I have to admit, though, that, being very much a seat-of-my-pantser, I don’t really know where the story is going to take me. I have a starting point and an end point, but the middle is very much a mystery to me. And that makes me nervous. I feel like I’m usually pretty good at figuring these things out if I just stick with it, but that’s kind of been my problem in the past—sticking with it. Which is another reason I made the leap to do NaNoWriMo, so I would force myself to stick with it from beginning to end, even if the finished product sucks, just so I know that I can do it. Because I have a fantasy novel that I started years ago that I got very stuck on after realizing that the story I thought I wanted to tell wasn’t the story that actually needed to be told. Long story short, I panicked, got stuck, and stepped away from it and after a certain point, had a very hard time going back (I’ll talk about that whole thing in a future entry, but for right now, it would take up too much space here). And that was part, although certainly not all, of the reason I got away from writing for a while—I kind of psyched myself out, thinking it was far too difficult and would take too long to actually put together a coherent, complex novel-length story and that I didn’t have the time in my life or the chops to pull it off. I think I made it a much bigger deal than it actually is (and have been told that I tend to do this). Mountains out of molehills, and all that. So, with maybe more than a little bit of urging on Melanie’s behalf, I took the NaNoWriMo plunge, officially signing up and publicly committing to 30 days of writing an average of 1667 words every. Single. Day. For thirty days. Until I’ve written a novel.
I’ve never done this before. And I’m trying very hard not to be incredibly intimidated by it. And to be honest, I’m not 100% convinced I’ll actually pull it off.
I’ve written 12,000+ word short stories, which is more than 20% of a novel. I’m 3 days in and have a total of 5032 words. I’m on chapter 4. I’ll be starting chapter 5 soon. I’m averaging just over the bare minimum needed to git ‘r dun by November 30th. Assuming I can keep my stamina up, I’m on track.
I will be facing some obstacles, like the fact that we have plans to travel to New Hampshire to spend Thanksgiving with Melanie’s family and it’s a 14-hour drive each way (thank God for good family and good neighbors who are so willing to house sit and feed the kittehs when we travel), so there are a couple of days right there where it’s very likely that I won’t be able to work on it at all. Also I need to start thinking about another short story that I need to have at least a first draft to present at the December meeting of my Friday peer review virtual group so that I can get the feedback in time for the submission deadline at the end of January. I don’t even have a concept yet for that one, which is starting to worry me a little.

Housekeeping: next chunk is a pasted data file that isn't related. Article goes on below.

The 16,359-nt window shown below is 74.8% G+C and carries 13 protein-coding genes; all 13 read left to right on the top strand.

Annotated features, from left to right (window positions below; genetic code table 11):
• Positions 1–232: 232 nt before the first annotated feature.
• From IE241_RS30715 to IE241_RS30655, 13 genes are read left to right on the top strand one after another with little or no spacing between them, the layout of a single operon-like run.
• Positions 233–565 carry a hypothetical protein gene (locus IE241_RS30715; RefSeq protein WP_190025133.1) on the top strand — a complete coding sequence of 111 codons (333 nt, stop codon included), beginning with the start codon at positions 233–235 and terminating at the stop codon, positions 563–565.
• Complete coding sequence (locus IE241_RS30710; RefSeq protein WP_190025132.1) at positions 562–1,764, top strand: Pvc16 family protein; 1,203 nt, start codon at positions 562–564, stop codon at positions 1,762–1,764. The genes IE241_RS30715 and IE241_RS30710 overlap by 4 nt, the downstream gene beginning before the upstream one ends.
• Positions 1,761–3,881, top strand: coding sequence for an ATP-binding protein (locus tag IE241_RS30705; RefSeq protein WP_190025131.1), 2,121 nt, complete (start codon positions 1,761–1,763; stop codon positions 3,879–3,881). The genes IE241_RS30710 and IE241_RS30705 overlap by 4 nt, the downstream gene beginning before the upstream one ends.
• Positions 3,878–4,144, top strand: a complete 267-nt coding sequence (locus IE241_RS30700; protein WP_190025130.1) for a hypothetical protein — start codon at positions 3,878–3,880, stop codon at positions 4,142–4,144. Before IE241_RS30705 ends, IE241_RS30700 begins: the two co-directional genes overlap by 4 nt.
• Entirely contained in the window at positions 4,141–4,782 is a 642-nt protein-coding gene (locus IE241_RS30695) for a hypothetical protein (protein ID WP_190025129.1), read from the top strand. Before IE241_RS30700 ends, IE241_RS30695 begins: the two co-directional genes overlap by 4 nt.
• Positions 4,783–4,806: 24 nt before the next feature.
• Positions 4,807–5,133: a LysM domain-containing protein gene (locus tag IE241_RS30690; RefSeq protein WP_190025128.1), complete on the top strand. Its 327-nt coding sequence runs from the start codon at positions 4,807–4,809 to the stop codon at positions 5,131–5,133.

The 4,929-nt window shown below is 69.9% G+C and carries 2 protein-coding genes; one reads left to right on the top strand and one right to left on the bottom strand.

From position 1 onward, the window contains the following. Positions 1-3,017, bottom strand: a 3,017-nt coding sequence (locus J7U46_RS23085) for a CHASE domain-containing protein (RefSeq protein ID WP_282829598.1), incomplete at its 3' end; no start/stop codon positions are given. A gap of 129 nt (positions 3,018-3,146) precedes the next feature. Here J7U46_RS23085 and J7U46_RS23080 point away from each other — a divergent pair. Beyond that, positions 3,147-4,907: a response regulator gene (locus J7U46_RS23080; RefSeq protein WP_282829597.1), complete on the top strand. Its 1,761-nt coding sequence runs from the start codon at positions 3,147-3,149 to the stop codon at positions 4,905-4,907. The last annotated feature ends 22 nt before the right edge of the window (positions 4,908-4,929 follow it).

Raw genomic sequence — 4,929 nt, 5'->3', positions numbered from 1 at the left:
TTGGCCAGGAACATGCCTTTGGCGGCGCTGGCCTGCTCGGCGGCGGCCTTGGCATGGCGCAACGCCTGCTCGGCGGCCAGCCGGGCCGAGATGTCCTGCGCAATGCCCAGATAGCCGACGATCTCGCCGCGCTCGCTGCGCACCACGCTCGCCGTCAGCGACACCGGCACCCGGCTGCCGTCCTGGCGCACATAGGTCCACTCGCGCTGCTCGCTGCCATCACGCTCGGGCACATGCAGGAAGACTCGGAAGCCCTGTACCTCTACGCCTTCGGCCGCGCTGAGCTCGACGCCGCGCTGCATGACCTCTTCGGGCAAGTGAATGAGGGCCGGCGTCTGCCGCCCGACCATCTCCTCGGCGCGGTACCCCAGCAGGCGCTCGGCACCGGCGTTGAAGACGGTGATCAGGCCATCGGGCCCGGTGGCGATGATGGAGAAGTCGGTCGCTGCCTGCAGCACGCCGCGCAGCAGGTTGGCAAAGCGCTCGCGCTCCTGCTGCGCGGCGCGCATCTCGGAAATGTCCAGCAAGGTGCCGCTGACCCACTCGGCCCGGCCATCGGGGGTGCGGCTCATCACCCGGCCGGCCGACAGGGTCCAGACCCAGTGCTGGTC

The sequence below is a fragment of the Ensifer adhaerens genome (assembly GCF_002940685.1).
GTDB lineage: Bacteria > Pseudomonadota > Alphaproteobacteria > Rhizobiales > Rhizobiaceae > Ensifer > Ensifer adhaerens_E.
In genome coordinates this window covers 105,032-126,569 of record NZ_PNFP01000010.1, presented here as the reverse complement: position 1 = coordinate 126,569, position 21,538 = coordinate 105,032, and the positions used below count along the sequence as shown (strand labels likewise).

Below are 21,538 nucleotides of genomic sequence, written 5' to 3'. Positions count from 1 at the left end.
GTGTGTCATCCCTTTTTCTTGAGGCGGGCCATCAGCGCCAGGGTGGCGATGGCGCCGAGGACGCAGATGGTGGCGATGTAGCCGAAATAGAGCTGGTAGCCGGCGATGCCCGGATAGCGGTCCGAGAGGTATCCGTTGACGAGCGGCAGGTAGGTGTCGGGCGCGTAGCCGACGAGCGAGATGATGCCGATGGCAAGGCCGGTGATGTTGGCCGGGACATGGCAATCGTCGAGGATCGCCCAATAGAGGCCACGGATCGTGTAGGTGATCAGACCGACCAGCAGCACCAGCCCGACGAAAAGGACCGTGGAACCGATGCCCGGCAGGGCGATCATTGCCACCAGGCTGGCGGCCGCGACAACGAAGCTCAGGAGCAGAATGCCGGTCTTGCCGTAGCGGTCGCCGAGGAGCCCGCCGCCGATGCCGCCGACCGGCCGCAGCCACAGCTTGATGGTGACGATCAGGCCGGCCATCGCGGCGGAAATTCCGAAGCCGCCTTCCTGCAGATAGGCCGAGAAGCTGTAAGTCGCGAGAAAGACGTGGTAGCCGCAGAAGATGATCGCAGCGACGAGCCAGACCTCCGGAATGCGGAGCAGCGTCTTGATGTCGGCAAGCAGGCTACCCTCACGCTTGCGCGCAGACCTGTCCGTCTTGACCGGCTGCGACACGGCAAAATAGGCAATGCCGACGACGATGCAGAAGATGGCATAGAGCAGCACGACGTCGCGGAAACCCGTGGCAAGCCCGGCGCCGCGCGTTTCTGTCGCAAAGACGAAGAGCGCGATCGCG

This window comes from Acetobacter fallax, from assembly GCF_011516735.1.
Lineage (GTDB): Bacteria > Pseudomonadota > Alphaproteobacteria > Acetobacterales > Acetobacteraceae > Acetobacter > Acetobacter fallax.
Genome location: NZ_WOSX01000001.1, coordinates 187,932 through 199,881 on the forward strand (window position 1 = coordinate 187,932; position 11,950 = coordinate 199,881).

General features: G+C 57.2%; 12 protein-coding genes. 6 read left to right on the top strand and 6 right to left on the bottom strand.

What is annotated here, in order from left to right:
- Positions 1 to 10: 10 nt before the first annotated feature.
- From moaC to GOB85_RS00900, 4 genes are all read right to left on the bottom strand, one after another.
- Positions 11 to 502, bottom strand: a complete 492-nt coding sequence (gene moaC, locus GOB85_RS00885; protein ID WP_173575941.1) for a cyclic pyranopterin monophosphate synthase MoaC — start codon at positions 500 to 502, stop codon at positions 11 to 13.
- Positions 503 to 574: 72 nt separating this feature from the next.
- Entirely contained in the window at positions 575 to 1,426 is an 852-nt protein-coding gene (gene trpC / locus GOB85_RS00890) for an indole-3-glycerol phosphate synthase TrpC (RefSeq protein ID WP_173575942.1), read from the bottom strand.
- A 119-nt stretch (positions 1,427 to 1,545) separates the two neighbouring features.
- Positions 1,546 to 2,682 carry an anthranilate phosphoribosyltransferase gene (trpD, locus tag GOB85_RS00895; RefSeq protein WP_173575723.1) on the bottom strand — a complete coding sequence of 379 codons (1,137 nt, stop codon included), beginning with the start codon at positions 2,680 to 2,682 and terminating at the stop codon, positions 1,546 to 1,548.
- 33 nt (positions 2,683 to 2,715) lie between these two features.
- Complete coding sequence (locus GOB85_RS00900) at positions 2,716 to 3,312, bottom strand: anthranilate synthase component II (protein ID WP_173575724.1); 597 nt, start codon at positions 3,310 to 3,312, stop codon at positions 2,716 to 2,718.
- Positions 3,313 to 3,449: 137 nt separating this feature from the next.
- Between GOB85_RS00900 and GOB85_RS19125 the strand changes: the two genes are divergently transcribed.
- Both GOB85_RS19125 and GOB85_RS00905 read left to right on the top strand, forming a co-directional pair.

On the other hand, assuming I actually get two days off for my scheduled weekends (which doesn’t always happen, especially if overtime is being offered), I should be able to write more on those days, so I’m hoping it balances out.
Either way, I’ll be posting about it. And that’s one of the real reasons I decided to start a blog; I thought it might be fun and interesting to chronicle the 30-day journey of a first-time NaNoWriMo participant who has no idea what he’s doing and isn’t 100% convinced that he can pull it off.
Which another reason I started this blog; not for the attention and certainly not to brag about writing a novel. I need to be held accountable. And if I know that I have to keep a journal for the world (or at least the few of you I think will actually take the time to read this), it’ll help keep me writing. I’ll still have to report in every single day, whether I write or not. And if I don’t write, I’d better have a darn good reason for it.
On that note, I think it’s time to sign off. This thing went on rather a bit longer than I intended, but I guess I had a lot to say, a lot to share. And I hope that anyone who takes the time to read this (and hopefully follow me) will take away from it—that while I’m writing about me—my thoughts, my experiences—ultimately, it’s just a thing that I’m sharing. And if you happen to learn something or get something out of it, then that’s a nice bonus.